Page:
Army: Furloughs Make Civilian Force a Serious Flight Risk
Sequester-forced furloughs and more recent workdays lost when the government shut down for two weeks killed productivity at U.S. Army Training and Doctrine Command, Gen. Robert Cone said Wednesday at a luncheon during the Association of the U.S. Army conference in Washington.
“What I frankly find a little tough for people you think are absolutely essential is to be told those are not essential, to send them home … This is no way to treat a full partner in the business of the Army,” Cone said.
Still worse, said Cone, is that the lost workdays came against a backdrop of hiring freezes that have left jobs going unfilled and organizational downsizing of up to 45 percent in places.
“At some point it has to be translated into a human cost of the people who work for us,” he said.
Just as the Army is concerned it could lose valuable active-duty troops because of the cutbacks that are coming, Cone said he would make the same argument about the civilian workforce.
“We as leaders have a responsibility to come up with a vision for the future of the civilian workforce,” he said. “We have to have a commitment to this notion of [civilian] leader development and professional education.”
Cone said his vision should consider taking education and development programs geared only to military personnel and opening them to civilians.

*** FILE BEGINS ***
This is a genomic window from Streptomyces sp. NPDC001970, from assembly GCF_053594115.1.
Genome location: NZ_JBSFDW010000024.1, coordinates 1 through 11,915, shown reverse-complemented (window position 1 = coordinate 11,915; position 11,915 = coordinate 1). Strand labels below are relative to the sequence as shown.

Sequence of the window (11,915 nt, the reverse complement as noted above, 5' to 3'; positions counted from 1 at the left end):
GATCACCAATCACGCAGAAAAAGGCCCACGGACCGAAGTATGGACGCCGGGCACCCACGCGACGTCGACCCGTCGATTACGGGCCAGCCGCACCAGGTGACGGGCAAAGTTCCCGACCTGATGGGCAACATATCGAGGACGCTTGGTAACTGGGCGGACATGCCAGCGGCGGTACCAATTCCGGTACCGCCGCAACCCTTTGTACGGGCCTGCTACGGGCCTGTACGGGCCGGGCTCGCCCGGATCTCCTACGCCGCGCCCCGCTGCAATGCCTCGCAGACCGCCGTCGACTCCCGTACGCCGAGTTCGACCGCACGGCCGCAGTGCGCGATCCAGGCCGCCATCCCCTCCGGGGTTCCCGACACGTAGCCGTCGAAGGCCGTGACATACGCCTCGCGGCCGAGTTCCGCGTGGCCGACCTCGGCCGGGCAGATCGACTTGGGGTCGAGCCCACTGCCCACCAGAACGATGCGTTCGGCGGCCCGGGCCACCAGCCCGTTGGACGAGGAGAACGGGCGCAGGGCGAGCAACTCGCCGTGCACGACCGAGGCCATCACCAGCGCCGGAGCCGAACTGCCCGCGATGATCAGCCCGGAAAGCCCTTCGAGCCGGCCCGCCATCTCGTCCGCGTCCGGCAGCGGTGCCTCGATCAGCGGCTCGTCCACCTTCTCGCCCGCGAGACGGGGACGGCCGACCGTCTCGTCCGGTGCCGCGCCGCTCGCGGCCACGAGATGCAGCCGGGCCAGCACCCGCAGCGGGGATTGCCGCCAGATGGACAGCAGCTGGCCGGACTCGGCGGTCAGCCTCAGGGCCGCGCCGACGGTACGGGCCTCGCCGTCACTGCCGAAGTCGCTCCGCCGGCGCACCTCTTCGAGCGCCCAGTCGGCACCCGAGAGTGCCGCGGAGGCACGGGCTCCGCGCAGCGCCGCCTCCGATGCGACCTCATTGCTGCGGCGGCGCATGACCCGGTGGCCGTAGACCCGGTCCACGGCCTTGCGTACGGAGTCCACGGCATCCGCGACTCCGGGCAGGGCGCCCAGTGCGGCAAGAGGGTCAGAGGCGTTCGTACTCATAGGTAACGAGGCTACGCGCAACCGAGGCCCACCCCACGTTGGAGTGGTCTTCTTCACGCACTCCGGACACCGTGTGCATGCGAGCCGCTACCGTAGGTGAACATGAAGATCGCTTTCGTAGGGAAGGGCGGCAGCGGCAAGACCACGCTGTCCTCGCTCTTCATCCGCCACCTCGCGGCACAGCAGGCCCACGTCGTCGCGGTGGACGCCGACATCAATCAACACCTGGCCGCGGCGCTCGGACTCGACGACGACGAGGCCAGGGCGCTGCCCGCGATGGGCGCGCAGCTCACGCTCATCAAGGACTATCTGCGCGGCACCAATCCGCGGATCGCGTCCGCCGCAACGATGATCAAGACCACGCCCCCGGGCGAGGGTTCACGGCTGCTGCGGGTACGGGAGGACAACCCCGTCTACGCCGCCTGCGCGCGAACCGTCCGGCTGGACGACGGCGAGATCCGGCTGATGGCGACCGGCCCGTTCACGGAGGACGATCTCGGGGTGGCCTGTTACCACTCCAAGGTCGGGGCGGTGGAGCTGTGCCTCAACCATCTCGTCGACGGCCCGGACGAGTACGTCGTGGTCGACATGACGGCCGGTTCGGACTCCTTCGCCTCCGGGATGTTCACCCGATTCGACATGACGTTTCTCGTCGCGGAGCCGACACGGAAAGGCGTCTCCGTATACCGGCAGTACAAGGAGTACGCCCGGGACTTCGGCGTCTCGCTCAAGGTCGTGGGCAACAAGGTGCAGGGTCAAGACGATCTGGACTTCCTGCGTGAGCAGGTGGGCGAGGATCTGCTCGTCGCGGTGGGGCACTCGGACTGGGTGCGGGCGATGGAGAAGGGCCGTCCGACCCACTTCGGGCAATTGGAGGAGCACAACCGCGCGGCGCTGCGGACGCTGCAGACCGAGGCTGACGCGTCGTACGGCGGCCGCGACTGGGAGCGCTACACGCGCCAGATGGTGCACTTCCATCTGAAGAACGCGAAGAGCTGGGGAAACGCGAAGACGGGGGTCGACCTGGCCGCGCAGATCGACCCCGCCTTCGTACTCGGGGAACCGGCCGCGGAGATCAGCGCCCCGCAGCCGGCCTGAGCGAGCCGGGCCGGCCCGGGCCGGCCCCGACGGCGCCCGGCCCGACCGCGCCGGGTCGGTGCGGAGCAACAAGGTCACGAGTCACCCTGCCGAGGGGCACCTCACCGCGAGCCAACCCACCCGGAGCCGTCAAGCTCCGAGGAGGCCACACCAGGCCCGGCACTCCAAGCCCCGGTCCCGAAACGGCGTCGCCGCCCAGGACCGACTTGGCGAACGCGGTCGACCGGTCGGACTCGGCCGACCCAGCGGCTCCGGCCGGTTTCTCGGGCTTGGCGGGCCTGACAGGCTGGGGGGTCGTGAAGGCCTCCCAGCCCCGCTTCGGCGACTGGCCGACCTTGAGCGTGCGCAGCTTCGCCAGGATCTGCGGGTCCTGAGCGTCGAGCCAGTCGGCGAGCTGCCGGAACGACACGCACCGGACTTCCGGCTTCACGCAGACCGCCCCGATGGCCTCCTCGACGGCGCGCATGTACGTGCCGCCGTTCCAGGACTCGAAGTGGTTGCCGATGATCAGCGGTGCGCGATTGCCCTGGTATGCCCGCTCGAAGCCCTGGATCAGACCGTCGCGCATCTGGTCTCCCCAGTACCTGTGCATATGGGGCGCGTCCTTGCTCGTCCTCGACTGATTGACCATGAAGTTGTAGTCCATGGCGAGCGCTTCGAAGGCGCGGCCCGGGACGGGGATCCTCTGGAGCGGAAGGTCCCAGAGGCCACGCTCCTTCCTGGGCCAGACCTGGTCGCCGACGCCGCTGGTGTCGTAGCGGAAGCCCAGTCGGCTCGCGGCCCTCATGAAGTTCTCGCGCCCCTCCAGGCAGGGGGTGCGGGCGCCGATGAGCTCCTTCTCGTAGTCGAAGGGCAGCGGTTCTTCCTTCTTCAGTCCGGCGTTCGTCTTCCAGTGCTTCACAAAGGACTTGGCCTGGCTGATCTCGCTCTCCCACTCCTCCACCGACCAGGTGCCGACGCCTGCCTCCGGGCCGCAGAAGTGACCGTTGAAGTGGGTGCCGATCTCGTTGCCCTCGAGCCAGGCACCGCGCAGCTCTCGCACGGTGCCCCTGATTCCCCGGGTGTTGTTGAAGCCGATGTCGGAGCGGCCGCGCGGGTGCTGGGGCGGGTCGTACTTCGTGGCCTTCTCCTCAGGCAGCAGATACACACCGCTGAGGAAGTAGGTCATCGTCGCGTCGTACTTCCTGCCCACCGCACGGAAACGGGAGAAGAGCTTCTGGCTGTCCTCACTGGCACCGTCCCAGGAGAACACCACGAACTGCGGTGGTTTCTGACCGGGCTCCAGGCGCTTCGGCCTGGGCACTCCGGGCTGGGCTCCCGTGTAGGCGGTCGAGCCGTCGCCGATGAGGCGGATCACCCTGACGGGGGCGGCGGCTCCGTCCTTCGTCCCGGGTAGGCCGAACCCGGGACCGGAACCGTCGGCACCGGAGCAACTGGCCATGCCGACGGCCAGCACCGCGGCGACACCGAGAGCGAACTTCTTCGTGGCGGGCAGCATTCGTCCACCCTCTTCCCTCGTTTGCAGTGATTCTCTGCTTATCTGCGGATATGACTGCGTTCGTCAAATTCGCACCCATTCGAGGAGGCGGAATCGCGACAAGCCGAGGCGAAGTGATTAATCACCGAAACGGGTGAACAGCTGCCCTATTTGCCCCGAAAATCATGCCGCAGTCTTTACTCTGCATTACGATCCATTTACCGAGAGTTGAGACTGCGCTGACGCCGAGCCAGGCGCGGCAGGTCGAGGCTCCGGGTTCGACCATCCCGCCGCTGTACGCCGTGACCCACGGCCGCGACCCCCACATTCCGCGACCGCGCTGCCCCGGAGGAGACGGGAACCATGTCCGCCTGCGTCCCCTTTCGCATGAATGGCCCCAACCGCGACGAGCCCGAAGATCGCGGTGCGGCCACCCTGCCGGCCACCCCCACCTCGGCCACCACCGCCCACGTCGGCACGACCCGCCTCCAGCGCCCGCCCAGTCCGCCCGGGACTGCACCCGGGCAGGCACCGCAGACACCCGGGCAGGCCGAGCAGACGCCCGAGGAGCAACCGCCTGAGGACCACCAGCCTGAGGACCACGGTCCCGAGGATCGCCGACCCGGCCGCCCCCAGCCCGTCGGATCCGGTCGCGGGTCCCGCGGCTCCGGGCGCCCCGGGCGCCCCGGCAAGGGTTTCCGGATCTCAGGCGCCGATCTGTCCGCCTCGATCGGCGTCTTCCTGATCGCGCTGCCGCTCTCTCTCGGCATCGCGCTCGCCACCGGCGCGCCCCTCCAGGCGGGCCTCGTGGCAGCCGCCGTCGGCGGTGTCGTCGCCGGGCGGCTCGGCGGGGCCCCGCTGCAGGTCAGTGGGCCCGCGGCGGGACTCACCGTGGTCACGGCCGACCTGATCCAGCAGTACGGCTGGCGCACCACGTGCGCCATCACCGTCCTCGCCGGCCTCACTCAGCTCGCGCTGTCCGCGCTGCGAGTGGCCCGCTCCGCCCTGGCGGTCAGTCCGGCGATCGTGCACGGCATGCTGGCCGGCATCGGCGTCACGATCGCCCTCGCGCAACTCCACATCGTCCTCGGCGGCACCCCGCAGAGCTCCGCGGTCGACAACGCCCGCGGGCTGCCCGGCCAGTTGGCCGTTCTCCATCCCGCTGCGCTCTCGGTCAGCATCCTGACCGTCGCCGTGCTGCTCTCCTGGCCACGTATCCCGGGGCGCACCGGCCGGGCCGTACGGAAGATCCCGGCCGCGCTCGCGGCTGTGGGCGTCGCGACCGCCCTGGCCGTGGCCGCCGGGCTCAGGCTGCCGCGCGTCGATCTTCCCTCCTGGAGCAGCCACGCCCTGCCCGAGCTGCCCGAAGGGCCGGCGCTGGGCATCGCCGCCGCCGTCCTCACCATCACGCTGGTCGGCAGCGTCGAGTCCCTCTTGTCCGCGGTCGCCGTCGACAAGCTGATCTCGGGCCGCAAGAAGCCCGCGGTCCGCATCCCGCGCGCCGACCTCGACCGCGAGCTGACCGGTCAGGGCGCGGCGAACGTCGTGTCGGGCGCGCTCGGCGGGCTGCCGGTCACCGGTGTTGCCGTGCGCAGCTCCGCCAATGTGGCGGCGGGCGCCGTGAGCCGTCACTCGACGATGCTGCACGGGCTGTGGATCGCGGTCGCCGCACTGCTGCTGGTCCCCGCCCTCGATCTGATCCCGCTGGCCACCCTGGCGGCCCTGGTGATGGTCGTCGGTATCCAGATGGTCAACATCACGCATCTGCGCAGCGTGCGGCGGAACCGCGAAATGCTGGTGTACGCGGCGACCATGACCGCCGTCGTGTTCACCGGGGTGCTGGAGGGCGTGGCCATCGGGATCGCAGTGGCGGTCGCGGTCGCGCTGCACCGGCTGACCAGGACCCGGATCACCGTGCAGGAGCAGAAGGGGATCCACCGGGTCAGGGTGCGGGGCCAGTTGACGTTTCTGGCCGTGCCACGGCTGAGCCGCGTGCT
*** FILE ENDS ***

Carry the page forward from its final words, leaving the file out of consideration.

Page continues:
Leveraging the military’s leader development system to include civilians offers a number of opportunities, he said. There is no reason why more civilians should not take military-oriented courses, he said.
Civilians in upper management already attend university programs alongside military personnel, though and all elective courses such as military history may not be open to them. Cone said he would see this changed, and also make it possible to open education and leadership programs to lower-level civilian workers.
“Once you’ve paid for … that university management structure, it makes more and more sense to bring our great civilians in and put them on that equal footing” with the uniformed military, he said.
Programs intended to keep and develop the Army’s best civilians are particularly important given that the hiring freezes – as people have retired or left jobs because they moved away – have begun making the organization look “like a block of Swiss cheese.”
An irony of the downsizing, however, could be that making up the larger workforce with one that is smaller may turn out to be more expensive, according to Cone.
“If you want a more adaptive workforce, it may cost you in terms of the levels of education [needed],” he said. For example, he said he is being told not to use knowledge-based contracting – that is, contracting with companies or individuals with skills or knowledge that does not exist among its military or civilian employees.
“Frankly, I use knowledge based contracts because I have gaps and seams in my civilian workforce,… if they truly want to do away with knowledge based contracting, I’ve got to tell you something, there’s going to be some good jobs inside TRADOC that are going to be opening up.”
This is an opportunity for us to reshape the organization, he said.